In the Shadow of Angkor
Contemporary Writing from Cambodia

Series Editor Frank Stewart
Guest Editor Sharon May

Jungle Planet and Other New Stories

Series Editor Frank Stewart
Guest Editors
Bruce Fulton, Eric Gamalinda,
Leigh Saffold, Arthur Sze, John Whalen-Bridge

Published twenty-five years after the defeat of the Khmer Rouge regime, In the Shadow of Angkor captures the resurgence of the Cambodian arts community and its efforts to restore a rich literary heritage. In many of the works, the artists defy the decimation of their brothers and sisters by the Khmer Rouge, as well as the attempt to erase Cambodia's memory of its history. The range of expression is impressive: the volume includes poetry, short story, film, rap lyrics, and essays, plus interviews with authors and a portfolio of photographs of Cambodia.

Guest editor: Sharon May researched the Khmer Rouge for the Columbia University Center for the Study of Human Rights. Her stories and photographs have appeared in Mānoa, International Quarterly, Alaska Quarterly Review, Other Voices, and the books Seeking Shelter: Cambodians in Thailand and The Saving Rain. She is completing a collection of short stories.

Artist: Richard Murai was born, raised, and educated in the San Francisco Bay Area and now teaches creative photography in Northern California. His fascination with sacred sites of the world has taken him to India, Peru, Turkey, Egypt, Russia, Asia, and Western Europe. The photographs in this issue are selections from a continuing project on Angkor Wat.

In the Shadow of Angkor does a commendable service to Cambodia’s people, reminding the world of the strength of character that has enabled Cambodians to courageously bear witness to intolerable suffering—and now, aided by the renewal of the arts and literature, to begin a nationwide healing. Genocide is not the problem of the people to whom it happened; it is everyone’s problem. This wonderfully inspiring book will increase the reader’s awareness of the responsibility we all have in ending such recurring tragedies.”—Dith Pran, founder and president of The Dith Pran Holocaust Awareness Project and the compiler of Children of Cambodia’s Killing Fields: Memoirs by Survivors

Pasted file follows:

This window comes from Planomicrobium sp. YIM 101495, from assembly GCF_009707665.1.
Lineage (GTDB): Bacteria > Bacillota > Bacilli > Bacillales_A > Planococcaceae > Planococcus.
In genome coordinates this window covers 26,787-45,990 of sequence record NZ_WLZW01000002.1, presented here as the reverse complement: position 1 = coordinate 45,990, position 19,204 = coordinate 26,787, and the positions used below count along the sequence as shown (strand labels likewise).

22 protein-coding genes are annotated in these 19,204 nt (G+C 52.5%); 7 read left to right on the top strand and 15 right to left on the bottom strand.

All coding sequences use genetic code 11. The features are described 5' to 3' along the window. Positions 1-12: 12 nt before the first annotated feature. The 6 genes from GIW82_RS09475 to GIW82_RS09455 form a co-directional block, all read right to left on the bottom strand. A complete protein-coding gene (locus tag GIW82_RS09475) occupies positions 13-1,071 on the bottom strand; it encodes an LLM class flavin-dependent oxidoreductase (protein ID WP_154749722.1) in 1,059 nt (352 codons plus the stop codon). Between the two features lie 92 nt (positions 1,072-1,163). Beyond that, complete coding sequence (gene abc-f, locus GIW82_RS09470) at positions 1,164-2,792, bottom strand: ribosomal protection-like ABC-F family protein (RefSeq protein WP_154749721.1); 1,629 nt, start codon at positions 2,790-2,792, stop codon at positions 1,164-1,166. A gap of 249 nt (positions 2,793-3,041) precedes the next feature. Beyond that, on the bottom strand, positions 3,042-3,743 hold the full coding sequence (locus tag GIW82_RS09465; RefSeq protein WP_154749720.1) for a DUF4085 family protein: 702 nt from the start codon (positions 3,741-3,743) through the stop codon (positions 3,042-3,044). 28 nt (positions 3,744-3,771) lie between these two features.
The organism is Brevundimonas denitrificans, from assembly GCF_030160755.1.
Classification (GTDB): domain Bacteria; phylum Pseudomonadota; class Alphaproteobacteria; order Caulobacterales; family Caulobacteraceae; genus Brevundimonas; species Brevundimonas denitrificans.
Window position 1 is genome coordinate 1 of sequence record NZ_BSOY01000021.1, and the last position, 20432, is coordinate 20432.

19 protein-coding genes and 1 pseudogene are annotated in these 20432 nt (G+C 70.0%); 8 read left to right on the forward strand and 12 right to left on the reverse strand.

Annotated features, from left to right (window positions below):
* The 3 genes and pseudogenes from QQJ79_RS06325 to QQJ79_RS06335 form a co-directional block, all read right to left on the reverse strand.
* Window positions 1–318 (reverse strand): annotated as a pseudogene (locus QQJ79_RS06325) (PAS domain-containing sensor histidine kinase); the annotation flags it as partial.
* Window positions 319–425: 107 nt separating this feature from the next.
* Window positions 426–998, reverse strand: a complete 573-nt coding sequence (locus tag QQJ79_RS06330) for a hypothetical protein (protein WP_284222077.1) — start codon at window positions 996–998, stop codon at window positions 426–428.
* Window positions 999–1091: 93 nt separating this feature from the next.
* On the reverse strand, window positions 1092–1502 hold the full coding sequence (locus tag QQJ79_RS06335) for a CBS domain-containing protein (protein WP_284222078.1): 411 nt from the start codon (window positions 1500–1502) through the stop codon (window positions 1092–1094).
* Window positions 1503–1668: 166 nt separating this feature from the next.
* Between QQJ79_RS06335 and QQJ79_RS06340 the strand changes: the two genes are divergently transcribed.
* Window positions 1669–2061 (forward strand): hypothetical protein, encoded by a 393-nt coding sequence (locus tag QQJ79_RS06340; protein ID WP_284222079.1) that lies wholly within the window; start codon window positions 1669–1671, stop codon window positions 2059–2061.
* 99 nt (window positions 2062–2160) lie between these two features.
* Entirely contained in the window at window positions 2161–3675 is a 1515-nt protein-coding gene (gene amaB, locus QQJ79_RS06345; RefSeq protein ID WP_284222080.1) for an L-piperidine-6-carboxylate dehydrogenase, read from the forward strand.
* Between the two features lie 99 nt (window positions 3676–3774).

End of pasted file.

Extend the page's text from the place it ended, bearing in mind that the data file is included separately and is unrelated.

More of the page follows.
“A beautiful tribute to the Cambodian spirit, this remarkable collection reveals the heartbreaking tragedy and the heart-healing hope that fall within the recent Cambodian experience.”—Carol Wagner, author of Soul Survivors: Stories of Women and Children in Cambodia and director of Friendship with Cambodia

Jungle Planet and Other New Stories features new works of fiction, biography, and drama, plus artwork. These selections span time and place: a young man encounters a palm reader on a San Francisco bus; an old woman recalls the Japanese Occupation of Malaysia; a group of Cheyenne Indians journey to the edge of the known world; and, in the title piece, a child enjoys exotic animals on cable television as the outside world disintegrates.

Among the writers are Lysley Tenorio, Bay Anapol, David Borofka, Eddie Chuculate, Dionisio Velasco, Mark Panek, Robert Barclay, Wayne Karlin, James D. Houston, and Andrew Lam from the U.S.; Huzir Sulaiman from Malaysia; Marcelino Freire from Brazil; Lakambini A. Sitoy from the Philippines; Kim Yongha from Korea; and Manjushree Thapa from Nepal. Translators include Claude Henry Potts and Dafna Zur.

Artwork from Carlos Almaraz, David Botello, Margaret García, Wayne Alaniz Healy, Adan Hernández, Ester Hernández, Leo Limón, John Valadez, Patssi Valdez, and George Yepes has been reproduced for this issue. Back-cover art: John Valadez, Pool Party. Front-cover art: Carlos Almarez, Sunset Crash.


232 pp., summer 2004 (16:1), $20
ISBN 978-0-8248-2849-3
Project Muse

216 pp., winter 2004 (16:2), $20
ISBN 978-0-8248-2906-3
Project Muse